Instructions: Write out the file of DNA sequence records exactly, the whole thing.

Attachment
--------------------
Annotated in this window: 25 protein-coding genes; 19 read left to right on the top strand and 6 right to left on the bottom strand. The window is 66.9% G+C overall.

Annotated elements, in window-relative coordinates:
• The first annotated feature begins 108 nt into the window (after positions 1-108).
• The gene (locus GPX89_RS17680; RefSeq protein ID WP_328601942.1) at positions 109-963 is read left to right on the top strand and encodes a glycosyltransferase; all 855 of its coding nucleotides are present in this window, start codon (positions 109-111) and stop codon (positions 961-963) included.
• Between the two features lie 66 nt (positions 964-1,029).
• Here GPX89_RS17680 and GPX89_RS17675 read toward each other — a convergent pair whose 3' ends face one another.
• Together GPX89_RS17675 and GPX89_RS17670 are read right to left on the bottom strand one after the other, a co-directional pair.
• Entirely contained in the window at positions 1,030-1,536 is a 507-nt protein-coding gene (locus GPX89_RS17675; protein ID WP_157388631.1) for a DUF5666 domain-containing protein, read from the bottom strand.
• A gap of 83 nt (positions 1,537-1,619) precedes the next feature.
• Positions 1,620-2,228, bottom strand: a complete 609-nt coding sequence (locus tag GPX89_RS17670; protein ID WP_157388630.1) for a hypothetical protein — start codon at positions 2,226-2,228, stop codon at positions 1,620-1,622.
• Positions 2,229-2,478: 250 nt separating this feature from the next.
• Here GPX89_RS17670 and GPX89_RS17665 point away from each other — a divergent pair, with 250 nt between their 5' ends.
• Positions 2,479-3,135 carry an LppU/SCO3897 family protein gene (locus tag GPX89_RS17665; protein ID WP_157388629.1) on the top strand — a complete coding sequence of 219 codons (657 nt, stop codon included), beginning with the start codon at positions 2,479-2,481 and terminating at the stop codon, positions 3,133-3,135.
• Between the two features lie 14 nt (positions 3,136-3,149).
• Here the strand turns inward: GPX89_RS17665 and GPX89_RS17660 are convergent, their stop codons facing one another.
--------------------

Annotated in this window: 25 protein-coding genes; 19 read left to right on the top strand and 6 right to left on the bottom strand. The window is 66.9% G+C overall.

Annotated elements, in window-relative coordinates:
• The first annotated feature begins 108 nt into the window (after positions 1-108).
• The gene (locus GPX89_RS17680; RefSeq protein ID WP_328601942.1) at positions 109-963 is read left to right on the top strand and encodes a glycosyltransferase; all 855 of its coding nucleotides are present in this window, start codon (positions 109-111) and stop codon (positions 961-963) included.
• Between the two features lie 66 nt (positions 964-1,029).
• Here GPX89_RS17680 and GPX89_RS17675 read toward each other — a convergent pair whose 3' ends face one another.
• Together GPX89_RS17675 and GPX89_RS17670 are read right to left on the bottom strand one after the other, a co-directional pair.
• Entirely contained in the window at positions 1,030-1,536 is a 507-nt protein-coding gene (locus GPX89_RS17675; protein ID WP_157388631.1) for a DUF5666 domain-containing protein, read from the bottom strand.
• A gap of 83 nt (positions 1,537-1,619) precedes the next feature.
• Positions 1,620-2,228, bottom strand: a complete 609-nt coding sequence (locus tag GPX89_RS17670; protein ID WP_157388630.1) for a hypothetical protein — start codon at positions 2,226-2,228, stop codon at positions 1,620-1,622.
• Positions 2,229-2,478: 250 nt separating this feature from the next.
• Here GPX89_RS17670 and GPX89_RS17665 point away from each other — a divergent pair, with 250 nt between their 5' ends.
• Positions 2,479-3,135 carry an LppU/SCO3897 family protein gene (locus tag GPX89_RS17665; protein ID WP_157388629.1) on the top strand — a complete coding sequence of 219 codons (657 nt, stop codon included), beginning with the start codon at positions 2,479-2,481 and terminating at the stop codon, positions 3,133-3,135.
• Between the two features lie 14 nt (positions 3,136-3,149).
• Here the strand turns inward: GPX89_RS17665 and GPX89_RS17660 are convergent, their stop codons facing one another.